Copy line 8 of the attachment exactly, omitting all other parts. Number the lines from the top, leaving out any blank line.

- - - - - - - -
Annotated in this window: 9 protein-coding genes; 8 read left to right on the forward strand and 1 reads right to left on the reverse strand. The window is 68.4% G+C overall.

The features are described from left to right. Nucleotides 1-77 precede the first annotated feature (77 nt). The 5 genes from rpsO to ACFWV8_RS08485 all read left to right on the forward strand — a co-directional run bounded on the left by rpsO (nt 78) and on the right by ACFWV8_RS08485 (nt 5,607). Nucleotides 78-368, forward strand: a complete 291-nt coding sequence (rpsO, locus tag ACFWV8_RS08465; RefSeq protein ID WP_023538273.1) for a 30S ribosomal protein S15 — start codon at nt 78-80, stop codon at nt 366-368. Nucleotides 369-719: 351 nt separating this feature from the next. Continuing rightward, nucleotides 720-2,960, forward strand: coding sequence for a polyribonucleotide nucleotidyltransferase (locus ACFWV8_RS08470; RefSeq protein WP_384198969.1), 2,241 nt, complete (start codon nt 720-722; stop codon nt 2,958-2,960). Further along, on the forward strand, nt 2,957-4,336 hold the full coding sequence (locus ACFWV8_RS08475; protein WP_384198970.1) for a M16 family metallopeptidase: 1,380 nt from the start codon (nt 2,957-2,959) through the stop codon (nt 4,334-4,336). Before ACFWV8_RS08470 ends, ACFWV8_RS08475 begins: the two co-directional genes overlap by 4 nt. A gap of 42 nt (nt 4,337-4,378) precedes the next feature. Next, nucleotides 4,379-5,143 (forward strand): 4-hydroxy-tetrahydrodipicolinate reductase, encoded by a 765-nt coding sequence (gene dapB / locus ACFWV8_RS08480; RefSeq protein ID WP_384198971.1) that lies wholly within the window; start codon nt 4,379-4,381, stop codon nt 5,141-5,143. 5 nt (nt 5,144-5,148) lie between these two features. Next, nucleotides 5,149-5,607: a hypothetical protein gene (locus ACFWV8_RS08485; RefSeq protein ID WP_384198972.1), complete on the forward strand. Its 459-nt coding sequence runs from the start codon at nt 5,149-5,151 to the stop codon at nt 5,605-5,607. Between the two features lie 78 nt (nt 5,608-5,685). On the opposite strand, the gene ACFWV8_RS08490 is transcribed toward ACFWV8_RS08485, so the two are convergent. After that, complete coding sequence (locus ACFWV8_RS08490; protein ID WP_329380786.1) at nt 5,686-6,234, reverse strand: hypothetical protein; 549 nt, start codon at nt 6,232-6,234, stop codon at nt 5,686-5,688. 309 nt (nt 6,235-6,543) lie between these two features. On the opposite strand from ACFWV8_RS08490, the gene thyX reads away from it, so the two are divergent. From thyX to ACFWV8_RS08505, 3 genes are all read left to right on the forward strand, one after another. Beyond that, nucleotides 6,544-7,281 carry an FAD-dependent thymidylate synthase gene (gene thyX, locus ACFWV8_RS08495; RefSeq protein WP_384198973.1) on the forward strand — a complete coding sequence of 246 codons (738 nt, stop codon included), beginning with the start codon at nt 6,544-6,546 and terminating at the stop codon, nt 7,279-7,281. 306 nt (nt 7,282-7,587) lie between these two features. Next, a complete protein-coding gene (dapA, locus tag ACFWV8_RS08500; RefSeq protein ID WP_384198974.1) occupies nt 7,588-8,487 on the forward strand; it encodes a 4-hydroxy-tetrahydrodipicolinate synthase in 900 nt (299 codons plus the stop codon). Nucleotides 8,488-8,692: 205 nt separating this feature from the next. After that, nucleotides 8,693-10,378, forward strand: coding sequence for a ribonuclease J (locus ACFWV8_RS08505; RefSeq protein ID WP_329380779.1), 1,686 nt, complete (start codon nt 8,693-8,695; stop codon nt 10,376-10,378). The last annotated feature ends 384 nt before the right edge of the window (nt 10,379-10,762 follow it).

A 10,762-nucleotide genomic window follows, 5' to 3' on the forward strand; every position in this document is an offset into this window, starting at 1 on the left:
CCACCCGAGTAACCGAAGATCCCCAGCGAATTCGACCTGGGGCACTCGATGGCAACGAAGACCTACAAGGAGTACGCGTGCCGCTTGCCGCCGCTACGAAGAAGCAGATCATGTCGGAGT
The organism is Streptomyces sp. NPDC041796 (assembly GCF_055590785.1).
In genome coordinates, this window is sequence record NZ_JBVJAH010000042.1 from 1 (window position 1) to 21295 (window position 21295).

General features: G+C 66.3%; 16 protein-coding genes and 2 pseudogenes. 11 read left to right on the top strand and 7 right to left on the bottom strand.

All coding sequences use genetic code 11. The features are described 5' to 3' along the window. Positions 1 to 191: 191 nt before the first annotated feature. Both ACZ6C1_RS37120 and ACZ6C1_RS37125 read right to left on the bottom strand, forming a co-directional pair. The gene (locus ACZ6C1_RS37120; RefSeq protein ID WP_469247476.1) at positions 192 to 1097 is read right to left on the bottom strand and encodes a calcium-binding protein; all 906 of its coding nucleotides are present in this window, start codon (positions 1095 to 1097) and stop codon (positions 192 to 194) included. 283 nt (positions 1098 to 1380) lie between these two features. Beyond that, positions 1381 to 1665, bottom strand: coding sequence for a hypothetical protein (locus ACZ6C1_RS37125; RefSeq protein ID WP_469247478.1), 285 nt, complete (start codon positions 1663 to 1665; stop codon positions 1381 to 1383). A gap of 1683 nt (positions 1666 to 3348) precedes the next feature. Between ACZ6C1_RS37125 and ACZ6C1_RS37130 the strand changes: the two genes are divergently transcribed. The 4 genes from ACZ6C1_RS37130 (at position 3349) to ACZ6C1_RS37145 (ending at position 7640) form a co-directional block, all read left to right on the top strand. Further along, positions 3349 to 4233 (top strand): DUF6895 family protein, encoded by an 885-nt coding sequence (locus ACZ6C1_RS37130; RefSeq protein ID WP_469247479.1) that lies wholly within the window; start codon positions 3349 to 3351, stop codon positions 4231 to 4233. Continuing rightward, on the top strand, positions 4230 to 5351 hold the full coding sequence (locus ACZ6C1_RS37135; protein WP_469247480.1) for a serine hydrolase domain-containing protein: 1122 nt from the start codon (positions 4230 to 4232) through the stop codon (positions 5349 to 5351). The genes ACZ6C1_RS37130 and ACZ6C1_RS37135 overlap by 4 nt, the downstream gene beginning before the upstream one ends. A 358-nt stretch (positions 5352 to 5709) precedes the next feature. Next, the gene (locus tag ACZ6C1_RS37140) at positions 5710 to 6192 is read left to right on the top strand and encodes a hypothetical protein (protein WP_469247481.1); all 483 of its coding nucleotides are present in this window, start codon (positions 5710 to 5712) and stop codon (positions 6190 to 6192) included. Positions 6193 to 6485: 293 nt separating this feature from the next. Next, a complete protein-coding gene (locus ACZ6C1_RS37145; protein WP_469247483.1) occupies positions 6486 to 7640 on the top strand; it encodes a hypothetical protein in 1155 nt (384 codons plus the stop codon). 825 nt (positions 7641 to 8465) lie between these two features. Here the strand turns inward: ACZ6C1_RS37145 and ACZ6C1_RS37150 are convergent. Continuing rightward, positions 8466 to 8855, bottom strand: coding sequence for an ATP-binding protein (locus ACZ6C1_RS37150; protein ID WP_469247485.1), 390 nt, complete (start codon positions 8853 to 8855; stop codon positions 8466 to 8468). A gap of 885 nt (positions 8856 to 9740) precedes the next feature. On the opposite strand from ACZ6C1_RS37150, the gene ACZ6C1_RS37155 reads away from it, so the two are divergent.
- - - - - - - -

All coding sequences use genetic code 11. The features are described 5' to 3' along the window. Positions 1 to 191: 191 nt before the first annotated feature. Both ACZ6C1_RS37120 and ACZ6C1_RS37125 read right to left on the bottom strand, forming a co-directional pair. The gene (locus ACZ6C1_RS37120; RefSeq protein ID WP_469247476.1) at positions 192 to 1097 is read right to left on the bottom strand and encodes a calcium-binding protein; all 906 of its coding nucleotides are present in this window, start codon (positions 1095 to 1097) and stop codon (positions 192 to 194) included. 283 nt (positions 1098 to 1380) lie between these two features. Beyond that, positions 1381 to 1665, bottom strand: coding sequence for a hypothetical protein (locus ACZ6C1_RS37125; RefSeq protein ID WP_469247478.1), 285 nt, complete (start codon positions 1663 to 1665; stop codon positions 1381 to 1383). A gap of 1683 nt (positions 1666 to 3348) precedes the next feature. Between ACZ6C1_RS37125 and ACZ6C1_RS37130 the strand changes: the two genes are divergently transcribed. The 4 genes from ACZ6C1_RS37130 (at position 3349) to ACZ6C1_RS37145 (ending at position 7640) form a co-directional block, all read left to right on the top strand. Further along, positions 3349 to 4233 (top strand): DUF6895 family protein, encoded by an 885-nt coding sequence (locus ACZ6C1_RS37130; RefSeq protein ID WP_469247479.1) that lies wholly within the window; start codon positions 3349 to 3351, stop codon positions 4231 to 4233. Continuing rightward, on the top strand, positions 4230 to 5351 hold the full coding sequence (locus ACZ6C1_RS37135; protein WP_469247480.1) for a serine hydrolase domain-containing protein: 1122 nt from the start codon (positions 4230 to 4232) through the stop codon (positions 5349 to 5351). The genes ACZ6C1_RS37130 and ACZ6C1_RS37135 overlap by 4 nt, the downstream gene beginning before the upstream one ends. A 358-nt stretch (positions 5352 to 5709) precedes the next feature. Next, the gene (locus tag ACZ6C1_RS37140) at positions 5710 to 6192 is read left to right on the top strand and encodes a hypothetical protein (protein WP_469247481.1); all 483 of its coding nucleotides are present in this window, start codon (positions 5710 to 5712) and stop codon (positions 6190 to 6192) included. Positions 6193 to 6485: 293 nt separating this feature from the next. Next, a complete protein-coding gene (locus ACZ6C1_RS37145; protein WP_469247483.1) occupies positions 6486 to 7640 on the top strand; it encodes a hypothetical protein in 1155 nt (384 codons plus the stop codon). 825 nt (positions 7641 to 8465) lie between these two features. Here the strand turns inward: ACZ6C1_RS37145 and ACZ6C1_RS37150 are convergent. Continuing rightward, positions 8466 to 8855, bottom strand: coding sequence for an ATP-binding protein (locus ACZ6C1_RS37150; protein ID WP_469247485.1), 390 nt, complete (start codon positions 8853 to 8855; stop codon positions 8466 to 8468). A gap of 885 nt (positions 8856 to 9740) precedes the next feature. On the opposite strand from ACZ6C1_RS37150, the gene ACZ6C1_RS37155 reads away from it, so the two are divergent.